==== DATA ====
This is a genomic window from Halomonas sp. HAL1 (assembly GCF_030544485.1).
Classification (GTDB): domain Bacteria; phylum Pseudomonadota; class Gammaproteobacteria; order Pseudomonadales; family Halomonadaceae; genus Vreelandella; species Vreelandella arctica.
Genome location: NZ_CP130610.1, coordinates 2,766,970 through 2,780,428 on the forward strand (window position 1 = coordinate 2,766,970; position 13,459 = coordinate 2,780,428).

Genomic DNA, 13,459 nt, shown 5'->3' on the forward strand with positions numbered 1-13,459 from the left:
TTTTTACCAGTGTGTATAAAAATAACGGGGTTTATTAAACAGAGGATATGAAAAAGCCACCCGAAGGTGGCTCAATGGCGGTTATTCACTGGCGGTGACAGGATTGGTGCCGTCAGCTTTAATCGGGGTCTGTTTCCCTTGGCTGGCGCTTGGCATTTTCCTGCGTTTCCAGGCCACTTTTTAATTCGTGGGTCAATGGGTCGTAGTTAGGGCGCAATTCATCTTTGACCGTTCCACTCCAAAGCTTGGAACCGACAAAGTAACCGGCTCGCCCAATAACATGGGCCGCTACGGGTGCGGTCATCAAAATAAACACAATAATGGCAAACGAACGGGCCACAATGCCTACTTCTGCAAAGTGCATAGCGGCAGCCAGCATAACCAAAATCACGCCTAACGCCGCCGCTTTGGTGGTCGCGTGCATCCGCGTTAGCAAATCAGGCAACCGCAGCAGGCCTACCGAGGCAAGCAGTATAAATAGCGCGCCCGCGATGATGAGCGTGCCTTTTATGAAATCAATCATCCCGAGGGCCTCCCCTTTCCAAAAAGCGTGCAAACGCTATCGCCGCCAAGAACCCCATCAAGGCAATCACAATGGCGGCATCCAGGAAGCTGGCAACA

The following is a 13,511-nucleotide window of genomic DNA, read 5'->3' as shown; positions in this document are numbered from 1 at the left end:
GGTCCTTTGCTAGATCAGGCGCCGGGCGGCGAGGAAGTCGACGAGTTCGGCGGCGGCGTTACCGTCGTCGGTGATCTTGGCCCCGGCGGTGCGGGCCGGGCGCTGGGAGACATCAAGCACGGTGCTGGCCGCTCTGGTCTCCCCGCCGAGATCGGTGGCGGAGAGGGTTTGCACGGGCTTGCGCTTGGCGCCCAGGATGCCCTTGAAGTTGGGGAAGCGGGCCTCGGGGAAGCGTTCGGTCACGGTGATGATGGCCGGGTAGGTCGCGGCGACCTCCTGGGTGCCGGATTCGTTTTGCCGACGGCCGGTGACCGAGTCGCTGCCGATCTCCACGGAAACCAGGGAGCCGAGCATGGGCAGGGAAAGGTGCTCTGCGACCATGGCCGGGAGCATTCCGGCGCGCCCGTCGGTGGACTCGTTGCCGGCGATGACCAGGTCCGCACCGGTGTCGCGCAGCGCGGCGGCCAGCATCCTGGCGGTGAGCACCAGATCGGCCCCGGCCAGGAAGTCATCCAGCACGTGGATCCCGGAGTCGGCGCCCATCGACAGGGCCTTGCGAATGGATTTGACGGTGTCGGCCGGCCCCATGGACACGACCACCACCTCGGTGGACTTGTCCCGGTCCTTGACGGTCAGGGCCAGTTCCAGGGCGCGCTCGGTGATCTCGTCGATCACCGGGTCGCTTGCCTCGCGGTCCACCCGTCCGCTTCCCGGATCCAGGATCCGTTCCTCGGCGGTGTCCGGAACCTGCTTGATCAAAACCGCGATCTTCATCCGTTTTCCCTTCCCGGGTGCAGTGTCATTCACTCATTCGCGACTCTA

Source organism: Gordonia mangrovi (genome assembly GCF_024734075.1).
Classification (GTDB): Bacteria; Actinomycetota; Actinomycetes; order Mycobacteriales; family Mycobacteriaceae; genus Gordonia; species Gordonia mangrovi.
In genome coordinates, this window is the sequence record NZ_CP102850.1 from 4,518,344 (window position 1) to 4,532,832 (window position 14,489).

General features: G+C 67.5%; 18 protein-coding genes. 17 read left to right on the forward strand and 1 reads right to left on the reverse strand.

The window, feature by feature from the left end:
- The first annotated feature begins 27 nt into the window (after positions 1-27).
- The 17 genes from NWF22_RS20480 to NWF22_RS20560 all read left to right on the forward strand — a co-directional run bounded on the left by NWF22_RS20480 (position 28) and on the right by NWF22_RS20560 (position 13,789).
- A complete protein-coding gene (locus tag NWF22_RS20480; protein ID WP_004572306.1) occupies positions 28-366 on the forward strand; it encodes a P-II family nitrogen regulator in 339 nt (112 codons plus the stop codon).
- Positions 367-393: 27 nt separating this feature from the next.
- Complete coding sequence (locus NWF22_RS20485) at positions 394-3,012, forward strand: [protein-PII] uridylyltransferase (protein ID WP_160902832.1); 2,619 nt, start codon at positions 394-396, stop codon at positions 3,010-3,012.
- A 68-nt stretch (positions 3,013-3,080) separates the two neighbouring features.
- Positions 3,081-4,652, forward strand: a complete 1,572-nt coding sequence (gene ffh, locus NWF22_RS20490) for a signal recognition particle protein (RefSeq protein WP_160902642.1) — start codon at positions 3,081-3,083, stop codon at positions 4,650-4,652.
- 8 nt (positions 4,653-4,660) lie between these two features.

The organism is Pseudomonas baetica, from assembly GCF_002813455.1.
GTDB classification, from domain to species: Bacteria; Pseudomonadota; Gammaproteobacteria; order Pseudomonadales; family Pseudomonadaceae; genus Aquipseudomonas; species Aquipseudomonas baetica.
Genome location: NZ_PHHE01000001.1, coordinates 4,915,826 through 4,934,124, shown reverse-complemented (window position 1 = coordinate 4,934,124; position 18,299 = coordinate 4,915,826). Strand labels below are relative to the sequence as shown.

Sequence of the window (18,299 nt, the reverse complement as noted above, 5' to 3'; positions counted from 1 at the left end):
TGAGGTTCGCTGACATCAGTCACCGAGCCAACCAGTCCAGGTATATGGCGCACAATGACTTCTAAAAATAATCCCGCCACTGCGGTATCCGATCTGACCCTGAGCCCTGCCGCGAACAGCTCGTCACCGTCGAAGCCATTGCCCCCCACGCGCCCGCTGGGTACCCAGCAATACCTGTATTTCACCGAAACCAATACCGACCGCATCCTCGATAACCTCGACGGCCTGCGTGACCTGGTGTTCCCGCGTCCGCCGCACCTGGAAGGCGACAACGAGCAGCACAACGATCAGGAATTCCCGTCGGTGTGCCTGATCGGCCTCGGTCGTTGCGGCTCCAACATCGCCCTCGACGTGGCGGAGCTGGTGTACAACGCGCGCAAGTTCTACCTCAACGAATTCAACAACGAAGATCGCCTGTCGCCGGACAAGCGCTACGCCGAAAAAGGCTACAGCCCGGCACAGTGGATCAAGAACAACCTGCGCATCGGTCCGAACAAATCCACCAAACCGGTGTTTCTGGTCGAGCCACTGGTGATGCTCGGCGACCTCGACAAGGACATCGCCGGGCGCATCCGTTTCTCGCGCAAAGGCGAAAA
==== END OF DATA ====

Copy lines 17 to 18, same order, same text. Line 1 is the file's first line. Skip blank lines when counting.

- Complete coding sequence (locus NWF22_RS20485) at positions 394-3,012, forward strand: [protein-PII] uridylyltransferase (protein ID WP_160902832.1); 2,619 nt, start codon at positions 394-396, stop codon at positions 3,010-3,012.
- A 68-nt stretch (positions 3,013-3,080) separates the two neighbouring features.